In 1992, Marc Potter, MSW, was working at the Harborview Medical Center in Seattle, Washington as a mental health specialist in the HIV/AIDS Clinic.
“At that time, everybody died and the pace was horrific; none of us in the field had any time to grieve. When I worked there, I could only hope that the people I was working with might have a good death,” says Marc.
He understood that he could not continue bearing witness to so much loss, and made the decision to work in homeless services. “But I quickly learned that people experiencing homelessness also die, often unexpectedly.” says Marc. “Sometimes, I felt I had little to offer beyond a pair of socks and a few days of shelter,” recalls Marc.
The hopelessness of Marc’s work and his own grief lead him to feeling trapped. A deeply felt belief in his lack of self worth caused sleeplessness, anxiety and fear. Marc searched for anything to make him feel better.
What he found was methamphetamine.
“Meth brought me out of my shell and allowed me to stay up all night,” says Marc. In one summer, Marc lost 25 pounds. His physical changes were dramatic and his colleagues assumed that he was dying of HIV. “I let people believe this. It was a handy excuse for my erratic behavior and that was it…I began telling people I had HIV.”
While the news gave everyone an explanation for Marc’s deterioration, soon he was injecting methamphetamine four times a day. In one year he lost everything. A tough and caring supervisor guided Marc to see how sick he was and to admit he needed to leave his work. Today he understands how much support she offered him and what a difficult situation she was in.
“I had been using the excuse of having HIV for so long that I could see no way out. I knew I was going to die and one day, I decided it should happen quickly. To make this lie true, I injected HIV positive blood into my own veins. I did this twice. It shows how hopeless I felt in the grips of methamphetamine addiction,” explains Marc. He pauses and shares that our conversation is the first time he has been able to publicly share this part of his story. He also shares that he continues to test negative for HIV.
After he left his job, Marc and his partner were evicted from their apartment and spent one night in a storage facility. The next morning, Marc’s partner checked himself into treatment. Marc’s family implored him to come home to Salt Lake City. “My father tells me that the worst day of his life was leaving me standing outside the storage unit,” says Marc.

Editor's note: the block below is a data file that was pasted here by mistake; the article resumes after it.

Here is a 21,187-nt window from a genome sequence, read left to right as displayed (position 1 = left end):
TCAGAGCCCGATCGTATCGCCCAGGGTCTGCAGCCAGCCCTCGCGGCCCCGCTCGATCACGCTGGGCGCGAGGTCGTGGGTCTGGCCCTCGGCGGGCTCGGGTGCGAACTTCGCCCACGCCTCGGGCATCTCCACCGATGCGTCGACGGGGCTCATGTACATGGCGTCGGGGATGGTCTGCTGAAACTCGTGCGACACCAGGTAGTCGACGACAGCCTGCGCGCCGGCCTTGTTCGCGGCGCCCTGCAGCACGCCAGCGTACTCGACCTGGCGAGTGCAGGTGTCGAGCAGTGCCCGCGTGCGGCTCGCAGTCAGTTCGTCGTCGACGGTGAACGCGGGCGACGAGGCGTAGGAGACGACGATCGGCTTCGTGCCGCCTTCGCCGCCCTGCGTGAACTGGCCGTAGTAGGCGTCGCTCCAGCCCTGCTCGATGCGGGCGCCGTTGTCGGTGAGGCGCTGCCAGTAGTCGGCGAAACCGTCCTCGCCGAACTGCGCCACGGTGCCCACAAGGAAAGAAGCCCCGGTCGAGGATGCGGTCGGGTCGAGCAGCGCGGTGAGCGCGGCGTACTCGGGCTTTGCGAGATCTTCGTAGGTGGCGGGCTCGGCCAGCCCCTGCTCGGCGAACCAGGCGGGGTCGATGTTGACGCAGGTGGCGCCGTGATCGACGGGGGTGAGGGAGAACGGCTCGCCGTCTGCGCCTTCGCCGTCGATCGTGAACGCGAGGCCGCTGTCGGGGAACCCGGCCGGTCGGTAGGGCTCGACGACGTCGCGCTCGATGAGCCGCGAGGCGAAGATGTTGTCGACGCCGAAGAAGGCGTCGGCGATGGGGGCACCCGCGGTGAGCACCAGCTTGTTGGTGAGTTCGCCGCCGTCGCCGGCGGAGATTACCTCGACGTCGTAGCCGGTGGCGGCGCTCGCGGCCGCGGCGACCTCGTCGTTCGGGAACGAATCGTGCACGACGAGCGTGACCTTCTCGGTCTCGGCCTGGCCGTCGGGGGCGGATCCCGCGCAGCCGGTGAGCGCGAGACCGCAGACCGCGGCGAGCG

Eventually, after trips to the library, calling friends who would not answer, and spending a week in a family member’s office space, Marc returned to Salt Lake City. Here, he would eventually detoxify, heal, and enter recovery. To get there, he had to recognize the need for honesty as a primary starting point. He wore numbers on his clothing to indicate his clean time to family members. It was a quiet process as he began taking steps toward change.
During this time, Marc spoke with a friend and former colleague. She told him that she sensed he was close to being done with his addiction. She believed in him. She suggested a 28-day detoxification and told him, “You can do this.” A month later, Marc had nothing but four shirts. He found himself begging his sister to buy him a chair. With a mix of conflicting emotions, he committed to 28 days of sobriety starting with detoxification at a family cabin in Southern Utah with the help of his partner. Marc was motivated by desperation and a desire to prove to his former colleague that she was wrong about his ability to recover.
“There is an acute phase of withdrawal,” explains Marc “and then a longer period before any energy comes back. In the first week, each day is worse than the day before. When I made it to the end of the month, I was shocked. While I still had major impairments in many cognitive and motor functioning skills, I had to admit that I felt more like myself.”
Marc listened to show tunes obsessively. The energy of show tunes infused him with momentum toward change and levity. Disability funding provided Marc with a limited time period to regain skills and a semblance of health. His brother gave him a job working construction one hour a day offering him routine and responsibility.
Eventually Marc started working at a children’s hospital. “I fell in love with the work and found that I was still able to do it,” recalls Marc. He would meet children who were depressed and a door in his mind would unlock and reveal everything he knew about depression. “Through the healing process, drawers of knowledge began to unlock inside my brain. I was shocked to learn I knew an inordinate amount about topics as varied as Carl Jung, jazz, and Oscar Wilde.” says Marc.
Marc’s sister introduced him to the writings of Thich Nhat Hanh, a Vietnamese Buddhist monk who teaches mindfulness. He started listening to guided meditations and reading about mindfulness and Buddhism. “I had been told to meditate so many times, but I had never done it.” explains Marc. He had spent his life looking to the future and focusing outside of himself. With practice, he learned to be present in the present moment. “I had been taught this intellectually, but had never actually practiced it.”
“I had once been very good at helping people not be depressed. Now I want to help people learn how to focus on positive emotions.” In addition to working at a children’s hospital, Marc is dedicated to creating opportunities for people in the field of human services to practice self-care and has created podcasts of guided meditations on self care for service providers, available on his website.
Marc is also sharing his own recovery story through speaking engagements. “I would hate to have gone through what I went through and not be able to help someone else.”
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